Simply Baseball Notebook: Collector's Corner

Cal-lecting Ripken


 Cal-lecting Ripken


Dan Derleth has been collecting Cal Ripken Jr. memorabilia for 12 years now - a streak that would make his favorite player proud.

"My focus on Ripken cards began around 1991 when the buzz about breaking Gehrig's consecutive game streak was picking up steam," he says.

But even prior to this, the Rochester native had been admiring the all-star infielder.

"I became a fan shortly after I read an article in the late '80s describing how he lived about a block away from where I grew up when his dad was managing for the Rochester Red Wings (former Orioles' Triple A affiliate)," he recalls.

Born in the same year as the future Hall of Famer, Derleth says he may have even played with Ripken as a youngster.

"When I was 12 or 13, I remember playing pick-up games with the neighborhood kids," he says. "I don't recall playing against him, but I might have."

In a short Triple A stint in 1981, Ripken actually suited up for Rochester; unfortunately, Derleth was away at college at the time. But his absence didn't stop him from following the O's shortstop and accumulating memorabilia. Through shows and the Internet, Derleth amassed more than 900 cards of his idol.

However, the advent of short print and one-of-one cards made it impossible for him to amass all of his hero's cards, so he decided to sell them and start a collection of game-used memorabilia.

Today, he owns approximately 30 of the 19-time all-star's game-used items, including jerseys, bats, cleats and a fielder's glove.

"That glove is the pride and joy of my collection," he says.  "I traded a beautiful, heavily used '98 McGwire bat and several Orioles game-used jerseys for the glove - along with cash."

It was a steep price, but it's the type of transaction that Ripken collectors are accustomed to, says Derleth.   The demand for the legend's game-used items, combined with their scarcity, drives their prices up.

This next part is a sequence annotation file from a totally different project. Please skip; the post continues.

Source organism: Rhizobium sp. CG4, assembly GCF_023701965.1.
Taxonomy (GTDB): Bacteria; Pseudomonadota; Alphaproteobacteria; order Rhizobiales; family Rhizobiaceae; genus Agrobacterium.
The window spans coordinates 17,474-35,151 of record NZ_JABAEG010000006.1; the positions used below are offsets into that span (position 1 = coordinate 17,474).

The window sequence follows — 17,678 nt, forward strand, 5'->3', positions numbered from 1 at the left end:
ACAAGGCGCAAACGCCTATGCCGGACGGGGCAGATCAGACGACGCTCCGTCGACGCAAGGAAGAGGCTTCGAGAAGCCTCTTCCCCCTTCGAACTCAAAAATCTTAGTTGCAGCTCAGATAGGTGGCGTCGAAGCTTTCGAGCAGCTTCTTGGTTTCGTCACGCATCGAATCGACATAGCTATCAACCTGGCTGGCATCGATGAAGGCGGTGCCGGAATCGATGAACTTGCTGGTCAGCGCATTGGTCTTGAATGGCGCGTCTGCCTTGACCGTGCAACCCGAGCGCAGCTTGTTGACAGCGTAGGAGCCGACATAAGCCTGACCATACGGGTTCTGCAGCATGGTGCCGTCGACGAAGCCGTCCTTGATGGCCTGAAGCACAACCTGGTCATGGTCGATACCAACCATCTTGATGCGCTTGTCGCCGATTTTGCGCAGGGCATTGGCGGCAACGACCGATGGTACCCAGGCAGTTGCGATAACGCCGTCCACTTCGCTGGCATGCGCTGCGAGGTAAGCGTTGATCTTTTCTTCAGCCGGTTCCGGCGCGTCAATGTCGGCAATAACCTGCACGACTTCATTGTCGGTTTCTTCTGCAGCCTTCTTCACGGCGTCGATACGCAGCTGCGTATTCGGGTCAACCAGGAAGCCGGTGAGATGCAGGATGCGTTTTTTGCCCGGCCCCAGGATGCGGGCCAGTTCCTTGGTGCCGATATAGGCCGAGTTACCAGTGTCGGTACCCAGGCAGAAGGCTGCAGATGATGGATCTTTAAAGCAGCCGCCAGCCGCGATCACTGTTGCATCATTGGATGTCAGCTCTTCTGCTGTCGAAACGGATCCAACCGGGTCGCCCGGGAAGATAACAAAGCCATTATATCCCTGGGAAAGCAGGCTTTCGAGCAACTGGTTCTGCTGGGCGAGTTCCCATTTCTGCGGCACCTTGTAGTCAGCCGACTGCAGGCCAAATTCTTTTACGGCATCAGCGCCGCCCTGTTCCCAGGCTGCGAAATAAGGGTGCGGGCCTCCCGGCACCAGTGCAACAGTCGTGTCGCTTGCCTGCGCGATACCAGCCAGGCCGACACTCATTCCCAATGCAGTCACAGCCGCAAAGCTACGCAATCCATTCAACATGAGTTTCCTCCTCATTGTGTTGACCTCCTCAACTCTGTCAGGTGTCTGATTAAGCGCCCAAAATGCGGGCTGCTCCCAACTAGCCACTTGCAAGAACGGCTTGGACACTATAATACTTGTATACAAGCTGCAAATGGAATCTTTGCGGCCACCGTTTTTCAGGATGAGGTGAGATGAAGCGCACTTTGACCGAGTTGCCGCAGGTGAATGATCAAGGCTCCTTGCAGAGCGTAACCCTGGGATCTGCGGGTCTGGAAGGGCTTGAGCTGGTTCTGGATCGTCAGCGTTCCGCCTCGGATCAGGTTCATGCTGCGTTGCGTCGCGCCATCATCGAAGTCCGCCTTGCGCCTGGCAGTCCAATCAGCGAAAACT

"Cal Ripken game-used equipment is very hard to find," he says.  "Cal's not one to market his stuff like a lot of major leaguers...He's held onto to most of his stuff."

The items that Derleth has managed to purchase are meticulously displayed in the "former" dining room of his house.

"I call it my little Ripken Museum.  I have several acrylic display cases for my jerseys, bats, helmets, and baseballs," he says.


And if this doesn't convince you that Derleth is one of Ripken's biggest fans, he also has vanity plates on his car that read "RIPKEN JR."

"I got the plates in 2000.  I figured that if people think I'm a Ripken collector, I might as well 'look' the part," he explains.  "What better way to show my respect for a gentlemen I admire than to put his name on my license plate."

Over the years, the devoted collector has also accumulated numerous autographed items.

"I have several bats, a jersey, 20 baseballs, a mid-'80s helmet, a batting glove, scores of magazines and photos - all autographed," he says.

Some of the items were signed in person when the Orioles held exhibition games in Rochester.

"I attended most of those throughout the years," he says. "The last exhibition game was in 1997, I had the privilege to get into the park before the regular crowd - thanks to a friend in the team store - and spent probably three or four minutes talking to Cal.  It was a distinct pleasure that I'll never forget."

Moments like this, along with Ripken's work ethic and kind nature have won him a permanent fan in Derleth.

"The first and foremost reason that I'm a fan is that I respect the work ethic and persona he emits as a human being.  Outside of being a sports hero, he is a genuinely down to earth and humble person.  He represents what's good in the world of sports and what all professional players should aspire to be," he says.

-Kevin Glew

Kevin Glew is a freelance writer based in London, Ontario - he can be reached @  kevin.glew@sympatico.ca

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